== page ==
Midway through their junior year Adam had the option of going into the draft. Charlie could see that he wanted it more than anything, too. To be done with school and just out there, doing what he'd wanted to do his whole life.
“I'm getting old,” he complained one night to Charlie. “Two more years here is two less years out there playing pro.”
With characteristic optimism, Charlie had simply smiled. “Yeah, but you can play pro hockey until you're what...forty? Chelios is 41 and he's still amazing. You only get four years of this, Adam. That's it. Four years...compared to twenty.” He bumped Adam's shoulder. “Enjoy it. These are going to be the last two years of your life you'll be surviving on ramen and going out for pancakes at 3am, staying up all night because you have a final the next day.”
Adam's expression was skeptical. “I'm supposed to enjoy that?”
“...well, <i>yeah</i>.” Charlie smiled. “How many people never get that chance?”
Two years went by more quickly than even Charlie had imagined it would, and he was sure that Adam was going to go one place and he'd be sent another, and having to start over somewhere new, without any of the Ducks, terrified him. Not having the money to go to Raleigh, they gathered around the television.
“Ovie's going to go first,” Charlie predicted, sitting down on the couch as he handed Adam a beer. “Just you watch. The dickbags always go first.”
To his massive disappointment and no one's surprise, Ovechkin <i>did</i> go in the first round, to the Capitals.
But the first round was almost over, and they were digging through the coupons to find a deal on pizza when the Atlanta Thrashers called Adam's name. Charlie whooped so loud that the downstairs neighbors thumped on the ceiling.
“Sorry, Mrs. Finch!” he said, automatically. But he couldn't stifle his excitement, or his pride. The phone was ringing off the hook by people calling Adam and congratulating him, which Charlie watched with a detached sense of shared joy while he waited to hear his fate. And then it happened. Round five.
“The Atlanta Thrashers select Charles Conway, center.”
Charlie stared in disbelief, and it wasn't until Adam physically shoved him that he blinked out of it. It wasn't the Ducks. It wasn't the Wild. But it was <i>Adam</i>, and that, Charlie realized, was the most important part. They'd found that out when they played as Team USA—they were Ducks, no matter what jerseys they wore.
“Hey...at least it's a bird?” Adam said, in that sly, quiet tone that Charlie had underappreciated in his youth.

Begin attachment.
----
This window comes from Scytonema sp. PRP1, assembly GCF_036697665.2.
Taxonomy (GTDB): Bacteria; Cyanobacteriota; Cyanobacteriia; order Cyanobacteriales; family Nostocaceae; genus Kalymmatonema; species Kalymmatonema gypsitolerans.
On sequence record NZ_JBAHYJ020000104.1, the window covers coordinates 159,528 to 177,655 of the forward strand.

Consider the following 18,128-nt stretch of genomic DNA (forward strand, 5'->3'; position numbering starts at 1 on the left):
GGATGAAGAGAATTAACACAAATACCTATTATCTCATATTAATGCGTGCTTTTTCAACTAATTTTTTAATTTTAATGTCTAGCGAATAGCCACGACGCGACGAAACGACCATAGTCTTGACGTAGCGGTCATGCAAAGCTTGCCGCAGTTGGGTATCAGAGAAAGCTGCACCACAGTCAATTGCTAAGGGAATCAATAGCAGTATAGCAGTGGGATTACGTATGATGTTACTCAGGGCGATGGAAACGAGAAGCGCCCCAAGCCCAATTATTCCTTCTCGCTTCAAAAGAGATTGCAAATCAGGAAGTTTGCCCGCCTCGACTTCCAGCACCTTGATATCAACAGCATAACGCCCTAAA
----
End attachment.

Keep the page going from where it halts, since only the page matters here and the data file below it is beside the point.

And then the universe fell apart.
It was the first time in history that a professional sport's entire season was canceled due to a labor dispute, and Charlie could not fucking believe it.
“We could go to Europe,” Adam said. “Russia...Sweden...”
“Yeah, except for the fact that they speak <i>Russian</i> and <i>Swedish</i>,” Charlie shot back.
Adam sighed and gave Charlie a patient look. “Or the UK. They've got small hockey clubs all over Britain, and I've got family in London.”
“Oh, do you have family in jolly old England?” Charlie mocked in a horrible parody of an English accent. “Guess I should've called you beefeater instead of cake eater.”
His jocularity was met with an intense stare. “I have to play, Charlie,” Adam said quietly. “I'd like it if you came with me, but I can't make you.”
So he'd gone and spent the whole stupid year in England, where the food had sucked and the weather sucked, but where they were playing, and how did he let Adam talk him into coming here? Was he really that codependent?
It was a rainy afternoon in July when Charlie came home to the flat they shared above the Indian curry restaurant to find Adam packing.
“They made an agreement,” Adam said without turning his back. “The lockout is over. We're being called back.”
Charlie pounced on Adam with possibly too much enthusiasm.“Thank you, Jesus!” He hopped onto the ancient bed, bouncing with excitement. “Say goodbye to bad food and worse weather and incomprehensible plumbing!”
Adam had laughed, a rare smile on his face, and waved Charlie off. “Cake eater,” he said, but there was fondness in his tone.
The AHL was like...boot camp for hockey players. Suddenly instead of playing the 45-50 games he was used to, they were playing 80 games. He hadn't played this hard...well, <i>ever</i>. Even in Coach Bombay's Captain Blood days it wasn't like this. Three, sometimes four games a week, and constant travel—and not like the travel in the UK, where everything seemed to be at most two hours away by train. No, this was Manitoba one night and San Antonio two days later. Adam, of course, seemed to thrive like he was built for this, but when they finally made it off the ice more often than not he would fall straight into bed.